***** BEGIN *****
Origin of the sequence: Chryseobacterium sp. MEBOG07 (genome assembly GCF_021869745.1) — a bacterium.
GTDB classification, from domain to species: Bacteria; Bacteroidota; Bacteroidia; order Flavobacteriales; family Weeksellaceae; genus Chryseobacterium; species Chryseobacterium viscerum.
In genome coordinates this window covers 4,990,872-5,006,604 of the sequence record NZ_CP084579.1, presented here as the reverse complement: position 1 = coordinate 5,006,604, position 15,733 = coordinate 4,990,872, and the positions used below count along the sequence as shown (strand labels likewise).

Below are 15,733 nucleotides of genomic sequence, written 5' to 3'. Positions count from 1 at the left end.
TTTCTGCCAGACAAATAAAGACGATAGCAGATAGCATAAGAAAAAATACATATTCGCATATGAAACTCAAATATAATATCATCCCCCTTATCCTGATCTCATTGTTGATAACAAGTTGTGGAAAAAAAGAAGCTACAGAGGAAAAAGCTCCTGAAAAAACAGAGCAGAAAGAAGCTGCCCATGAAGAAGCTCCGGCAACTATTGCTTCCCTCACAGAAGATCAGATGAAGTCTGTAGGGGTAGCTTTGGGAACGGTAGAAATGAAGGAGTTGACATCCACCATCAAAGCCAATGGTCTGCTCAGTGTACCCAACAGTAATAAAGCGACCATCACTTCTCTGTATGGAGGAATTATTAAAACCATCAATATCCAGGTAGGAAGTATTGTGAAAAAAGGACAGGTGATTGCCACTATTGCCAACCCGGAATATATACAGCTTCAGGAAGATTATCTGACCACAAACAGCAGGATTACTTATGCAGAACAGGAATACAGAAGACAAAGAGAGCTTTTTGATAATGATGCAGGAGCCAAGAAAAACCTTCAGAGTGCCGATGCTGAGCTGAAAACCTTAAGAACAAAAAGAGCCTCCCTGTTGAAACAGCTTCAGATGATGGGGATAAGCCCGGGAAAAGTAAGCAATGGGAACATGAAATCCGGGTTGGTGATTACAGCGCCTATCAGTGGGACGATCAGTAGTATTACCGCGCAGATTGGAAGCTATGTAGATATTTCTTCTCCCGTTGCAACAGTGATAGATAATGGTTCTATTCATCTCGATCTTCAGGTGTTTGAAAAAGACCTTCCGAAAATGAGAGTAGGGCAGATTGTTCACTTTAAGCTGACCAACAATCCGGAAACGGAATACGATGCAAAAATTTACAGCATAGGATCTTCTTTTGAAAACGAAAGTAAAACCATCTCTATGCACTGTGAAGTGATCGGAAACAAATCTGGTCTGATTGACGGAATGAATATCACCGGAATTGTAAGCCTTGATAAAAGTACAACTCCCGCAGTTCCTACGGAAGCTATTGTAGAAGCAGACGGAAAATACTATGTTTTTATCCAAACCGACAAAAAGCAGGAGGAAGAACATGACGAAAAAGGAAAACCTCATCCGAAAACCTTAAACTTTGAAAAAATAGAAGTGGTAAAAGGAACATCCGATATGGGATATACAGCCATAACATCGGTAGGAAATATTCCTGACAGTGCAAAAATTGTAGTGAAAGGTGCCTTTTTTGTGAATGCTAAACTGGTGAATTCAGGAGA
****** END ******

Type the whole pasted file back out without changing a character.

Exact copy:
Origin of the sequence: Chryseobacterium sp. MEBOG07 (genome assembly GCF_021869745.1) — a bacterium.
GTDB classification, from domain to species: Bacteria; Bacteroidota; Bacteroidia; order Flavobacteriales; family Weeksellaceae; genus Chryseobacterium; species Chryseobacterium viscerum.
In genome coordinates this window covers 4,990,872-5,006,604 of the sequence record NZ_CP084579.1, presented here as the reverse complement: position 1 = coordinate 5,006,604, position 15,733 = coordinate 4,990,872, and the positions used below count along the sequence as shown (strand labels likewise).

Below are 15,733 nucleotides of genomic sequence, written 5' to 3'. Positions count from 1 at the left end.
TTTCTGCCAGACAAATAAAGACGATAGCAGATAGCATAAGAAAAAATACATATTCGCATATGAAACTCAAATATAATATCATCCCCCTTATCCTGATCTCATTGTTGATAACAAGTTGTGGAAAAAAAGAAGCTACAGAGGAAAAAGCTCCTGAAAAAACAGAGCAGAAAGAAGCTGCCCATGAAGAAGCTCCGGCAACTATTGCTTCCCTCACAGAAGATCAGATGAAGTCTGTAGGGGTAGCTTTGGGAACGGTAGAAATGAAGGAGTTGACATCCACCATCAAAGCCAATGGTCTGCTCAGTGTACCCAACAGTAATAAAGCGACCATCACTTCTCTGTATGGAGGAATTATTAAAACCATCAATATCCAGGTAGGAAGTATTGTGAAAAAAGGACAGGTGATTGCCACTATTGCCAACCCGGAATATATACAGCTTCAGGAAGATTATCTGACCACAAACAGCAGGATTACTTATGCAGAACAGGAATACAGAAGACAAAGAGAGCTTTTTGATAATGATGCAGGAGCCAAGAAAAACCTTCAGAGTGCCGATGCTGAGCTGAAAACCTTAAGAACAAAAAGAGCCTCCCTGTTGAAACAGCTTCAGATGATGGGGATAAGCCCGGGAAAAGTAAGCAATGGGAACATGAAATCCGGGTTGGTGATTACAGCGCCTATCAGTGGGACGATCAGTAGTATTACCGCGCAGATTGGAAGCTATGTAGATATTTCTTCTCCCGTTGCAACAGTGATAGATAATGGTTCTATTCATCTCGATCTTCAGGTGTTTGAAAAAGACCTTCCGAAAATGAGAGTAGGGCAGATTGTTCACTTTAAGCTGACCAACAATCCGGAAACGGAATACGATGCAAAAATTTACAGCATAGGATCTTCTTTTGAAAACGAAAGTAAAACCATCTCTATGCACTGTGAAGTGATCGGAAACAAATCTGGTCTGATTGACGGAATGAATATCACCGGAATTGTAAGCCTTGATAAAAGTACAACTCCCGCAGTTCCTACGGAAGCTATTGTAGAAGCAGACGGAAAATACTATGTTTTTATCCAAACCGACAAAAAGCAGGAGGAAGAACATGACGAAAAAGGAAAACCTCATCCGAAAACCTTAAACTTTGAAAAAATAGAAGTGGTAAAAGGAACATCCGATATGGGATATACAGCCATAACATCGGTAGGAAATATTCCTGACAGTGCAAAAATTGTAGTGAAAGGTGCCTTTTTTGTGAATGCTAAACTGGTGAATTCAGGAGA